Effectiveness of Guided Imagery Relaxation on Levels of Pain and Depression in Patients Diagnosed With Fibromyalgia

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The aim of this study was to evaluate the effects of guided imagery as a nursing intervention for pain management and depression in patients diagnosed with fibromyalgia.


Many studies support the use of guided imagery to improve patient outcomes. Guided imagery has been used for different purposes and it is thought to be an effective intervention for people suffering from nonmalignant pain.


A 2-group quasi-experimental study was conducted during 8 weeks by the University of Nursing in Almeria (Spain).


Patients diagnosed with fibromyalgia aged 18 to 70 years (n = 60) were randomly assigned to a guided imagery group (n = 30) or a control group (n = 30). The outcomes measures were scores for pain with the McGill Pain Questionnaire long form (MPQ-LF) and the Visual Analogue Scale (VAS) and depression with the Beck Depression Inventory and the VAS for depression. The effects were examined at baseline, postintervention (4th week), and at the end of the study (8th week).


Treatment efficacy was analyzed by using a t test for paired samples. Temporal changes in the scores were examined by using a 2-way repeated-measures analysis of variance. The treatment group reported statistically significantly lower levels of pain (P < .046) and depression (P < .010) than the control group at the week 4 evaluation. A statistically significant effect on pain as measured by the daily VAS diary was also found in the experimental group. At week 8, no significant differences were found for pain.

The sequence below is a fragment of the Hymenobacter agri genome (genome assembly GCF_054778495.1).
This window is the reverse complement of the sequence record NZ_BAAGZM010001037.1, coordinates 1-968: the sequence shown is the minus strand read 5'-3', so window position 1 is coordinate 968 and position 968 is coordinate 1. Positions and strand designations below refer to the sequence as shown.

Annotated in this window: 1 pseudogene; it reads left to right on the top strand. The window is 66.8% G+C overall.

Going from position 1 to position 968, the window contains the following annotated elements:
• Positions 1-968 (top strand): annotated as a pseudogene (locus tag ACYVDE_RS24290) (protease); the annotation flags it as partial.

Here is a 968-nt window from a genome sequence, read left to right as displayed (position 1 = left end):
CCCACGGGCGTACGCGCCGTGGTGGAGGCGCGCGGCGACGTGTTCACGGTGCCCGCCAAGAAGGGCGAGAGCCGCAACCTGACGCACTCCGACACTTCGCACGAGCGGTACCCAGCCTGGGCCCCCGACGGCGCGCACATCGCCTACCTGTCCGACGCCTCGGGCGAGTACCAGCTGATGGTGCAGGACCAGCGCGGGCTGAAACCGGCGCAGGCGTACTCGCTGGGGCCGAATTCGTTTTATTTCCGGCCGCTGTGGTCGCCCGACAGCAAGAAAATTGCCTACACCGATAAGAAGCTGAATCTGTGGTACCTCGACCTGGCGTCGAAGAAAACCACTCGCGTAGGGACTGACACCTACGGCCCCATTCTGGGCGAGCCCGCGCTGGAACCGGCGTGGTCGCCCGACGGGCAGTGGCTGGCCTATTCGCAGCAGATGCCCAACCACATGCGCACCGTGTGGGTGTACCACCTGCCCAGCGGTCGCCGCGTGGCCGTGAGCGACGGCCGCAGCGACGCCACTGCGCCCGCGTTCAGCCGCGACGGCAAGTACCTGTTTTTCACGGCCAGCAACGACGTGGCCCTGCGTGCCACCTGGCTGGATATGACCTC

Patients diagnosed with fibromyalgia may benefit from this nursing intervention in terms of relieving pain and depression. Guided imagery relaxation therapy could be incorporated as part of fibromyalgia treatment to promote health among people with fibromyalgia.

Relevance to clinical practice:

Guided imagery as a nursing intervention can alleviate pain and depression in patients diagnosed with fibromyalgia

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